How To Use Aloe Vera On Wounds, Cuts, And Scrapes Treatment

The Aloe Vera plant has a long history of being used for medicinal purposes, dating back to ancient Egypt. The plant is native to North Africa, Southern Europe, and the Canary Islands. Today, aloe vera is grown in tropical climates worldwide. From relieving heartburn to potentially slowing the spread of breast cancer, researchers are just beginning to unlock the benefits of this universal plant and its many byproducts.

Some rightly refer to aloe vera as a wonder plant and this name so befits it because it is full of beneficial properties that have been treasured throughout our history. It can be used in food, cosmetics, food supplements, herbal remedies, and hair products. It is a medicinal plant that can be grown in most climates and is often found in many homes as a fix for minor burns, sunburn, frostbite, psoriasis, and even cold sores.

It is true that the Aloe vera plant has been around man for many years and centuries and has been used for thousands of years for healing and softening the skin. Aloe vera has also been used to treat many internal forms of illnesses such as constipation and indigestion, relieving heartburn and potentially slowing the spread of breast cancer. Researchers have started discovering the great and many e benefits embedded in this amazing and universal plant and its many byproducts.

Effects Of Aloe Vera On Wounds And Inflammation

Wounds or injuries cause great damage to the skin and surrounding tissues and this has been a major cause of worry since it is the lead cause of death and especially disability in many people all over the world.  Wound healing on the other hand is a very complex process and also a process that regulates such things as cellular functions and effectiveness, molecular, biochemical, and physiological events that permit living organisms to repair accidental lesions. To achieve all of those mentioned, 3 essential things need to occur inflammation, proliferation and tissue formation, and tissue remodeling. These events are initiated at the time of physical injury and continue throughout the healing process.

Over 400 known species of the Aloe vera plant had been identified today, most of the species actually belong to the Aloeacea or Liliaceae family. Aloe vera possesses great anti-inflammatory, skin protection, anti-bacterial, anti-viral, antiseptic, and wound healing properties and abilities. This is very possible because the aloe vera leaf itself is made up of or comprises of chemical compounds, 75 of which are known and have been identified some of which are acetylated mannans, polymannans, anthraquinone C-glycosides, anthrones, anthraquinones, and lectins, and then, 20 minerals, 20 amino acids, vitamins, and water.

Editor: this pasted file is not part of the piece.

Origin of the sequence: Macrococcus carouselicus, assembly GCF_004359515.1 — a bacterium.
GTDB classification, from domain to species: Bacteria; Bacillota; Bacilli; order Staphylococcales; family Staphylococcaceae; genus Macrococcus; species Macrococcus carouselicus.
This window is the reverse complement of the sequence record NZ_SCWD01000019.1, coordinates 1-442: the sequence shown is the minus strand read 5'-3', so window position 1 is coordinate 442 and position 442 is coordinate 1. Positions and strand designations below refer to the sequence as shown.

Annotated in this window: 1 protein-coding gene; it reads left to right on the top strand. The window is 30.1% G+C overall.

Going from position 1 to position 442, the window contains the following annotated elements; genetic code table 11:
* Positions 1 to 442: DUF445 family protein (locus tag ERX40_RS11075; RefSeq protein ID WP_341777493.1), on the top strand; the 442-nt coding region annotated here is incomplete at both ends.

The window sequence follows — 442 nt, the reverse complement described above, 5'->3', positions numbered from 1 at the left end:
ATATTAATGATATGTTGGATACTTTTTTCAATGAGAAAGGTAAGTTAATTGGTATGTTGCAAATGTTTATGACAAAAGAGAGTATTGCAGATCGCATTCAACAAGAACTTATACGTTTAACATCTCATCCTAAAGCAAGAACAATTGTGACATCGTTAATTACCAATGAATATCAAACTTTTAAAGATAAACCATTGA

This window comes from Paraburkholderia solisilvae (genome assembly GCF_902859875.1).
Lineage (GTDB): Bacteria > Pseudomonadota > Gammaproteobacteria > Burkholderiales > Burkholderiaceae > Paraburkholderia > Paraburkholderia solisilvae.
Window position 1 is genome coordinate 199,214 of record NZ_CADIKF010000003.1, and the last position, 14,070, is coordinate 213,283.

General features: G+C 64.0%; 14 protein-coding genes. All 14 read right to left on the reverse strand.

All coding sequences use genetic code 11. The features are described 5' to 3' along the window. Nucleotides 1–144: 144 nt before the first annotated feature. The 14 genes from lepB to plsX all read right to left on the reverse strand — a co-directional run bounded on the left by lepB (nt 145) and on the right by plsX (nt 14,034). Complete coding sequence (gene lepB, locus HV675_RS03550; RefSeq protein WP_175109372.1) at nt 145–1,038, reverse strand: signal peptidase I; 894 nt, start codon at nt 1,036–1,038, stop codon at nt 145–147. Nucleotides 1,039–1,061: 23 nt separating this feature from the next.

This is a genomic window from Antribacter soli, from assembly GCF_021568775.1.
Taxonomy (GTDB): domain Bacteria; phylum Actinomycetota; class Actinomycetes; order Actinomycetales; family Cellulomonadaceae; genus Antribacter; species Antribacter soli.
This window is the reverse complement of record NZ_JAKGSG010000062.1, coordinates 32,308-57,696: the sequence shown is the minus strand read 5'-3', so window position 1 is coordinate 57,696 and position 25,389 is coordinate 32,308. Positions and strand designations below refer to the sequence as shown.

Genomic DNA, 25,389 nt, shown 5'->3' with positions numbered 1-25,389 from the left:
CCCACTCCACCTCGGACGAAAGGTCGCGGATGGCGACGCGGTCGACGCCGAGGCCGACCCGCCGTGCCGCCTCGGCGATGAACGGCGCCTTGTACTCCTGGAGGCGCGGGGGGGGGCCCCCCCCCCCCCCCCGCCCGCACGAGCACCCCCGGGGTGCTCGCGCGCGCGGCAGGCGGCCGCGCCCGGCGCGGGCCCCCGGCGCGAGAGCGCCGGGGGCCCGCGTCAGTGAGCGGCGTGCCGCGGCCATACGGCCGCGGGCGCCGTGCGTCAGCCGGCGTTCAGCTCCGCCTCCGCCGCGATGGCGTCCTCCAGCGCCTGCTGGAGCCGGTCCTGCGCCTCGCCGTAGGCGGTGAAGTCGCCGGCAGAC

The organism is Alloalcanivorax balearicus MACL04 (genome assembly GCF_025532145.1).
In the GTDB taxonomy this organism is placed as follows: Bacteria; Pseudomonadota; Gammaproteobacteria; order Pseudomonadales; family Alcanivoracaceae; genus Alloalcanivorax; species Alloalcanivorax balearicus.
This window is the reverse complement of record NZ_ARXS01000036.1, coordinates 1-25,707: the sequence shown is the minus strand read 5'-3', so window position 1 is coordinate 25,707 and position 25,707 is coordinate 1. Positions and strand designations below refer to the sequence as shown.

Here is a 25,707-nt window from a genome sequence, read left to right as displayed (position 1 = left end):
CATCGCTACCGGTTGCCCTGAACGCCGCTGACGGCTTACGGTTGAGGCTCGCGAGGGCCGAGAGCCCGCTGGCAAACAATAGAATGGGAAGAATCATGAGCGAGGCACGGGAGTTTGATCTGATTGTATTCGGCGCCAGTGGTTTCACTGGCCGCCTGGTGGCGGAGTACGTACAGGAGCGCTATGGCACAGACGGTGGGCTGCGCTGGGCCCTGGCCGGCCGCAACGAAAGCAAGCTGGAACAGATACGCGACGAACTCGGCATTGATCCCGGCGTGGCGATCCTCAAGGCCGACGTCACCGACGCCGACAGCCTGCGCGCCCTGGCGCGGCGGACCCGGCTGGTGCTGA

Apart from the leaves of the plant, another important area of the Aloe vera plant is the gel-like substance found within the leaves. This gel functions amazingly in moisturizing the skin, preventing the formation of skin ulcers, and many more benefits, although most of these claims have been proven scientifically just a few times, many individuals who have used it have attested to the fact that Aloe vera does produce those effects on the skin.

However, when using Aloe vera for the purpose of wound healing, it is also recommended to infuse other methods of treatment whether Aloe vera is being used as the primary treatment or complementary treatment. One of the few studies that have been carried out with aloe vera on the skin to treat wounds and cuts as well as to prevent inflammation of living organisms showed that after the application of the Aloe gel, the inhibition of the substance thromboxane which acts as a blockage to wound healing occurs, this then leads to the improvement of the wound healing process, and then reduces inflammation greatly.

Magnesium lactate is another compound found in Aloe vera that functions to avoid histamine from being produced. Histamine causes the skin to become irritated from itching. Magnesium lactate also stimulates the immune system as well as synthesizes cytokines. It also stops inflammation from occurring by inhibiting the IL-6 and IL-8, reducing how leukocytes adhere, increasing the IL-10 levels, and then finally decreasing the TNF alpha levels.

The compound glucomannan, the super-rich with polysaccharides such as mannose makes Aloe vera have its regenerative properties. This compound affects fibroblast growth factor receptors and stimulates their activity and proliferation, which in turn increases the production of collagen. Aloe vera gel can not only increase the amount of collagen in wounds but also change the composition of collagen, increase collagen cross-linking and thereby promote wound healing.

In like manner, mucopolysaccharides combined with amino acids and zinc present in Aloe vera can lead to skin moisture retention, erythema reduction, and the avoidance of skin ulcers. Several studies have shown the positive effects of Aloe vera to treat wounds such as psoriasis, mouth sores, ulcers, diabetes, herpes, bedsores, and burn wounds.

Speaking about which is best used when referring to quality and the rate at which it heals wounds, aloe vera is way better and much more effective and also cheap costing almost nothing for those who plant it in their yards, beating alternative treatments or commercially sold products that contain chemicals hands down.

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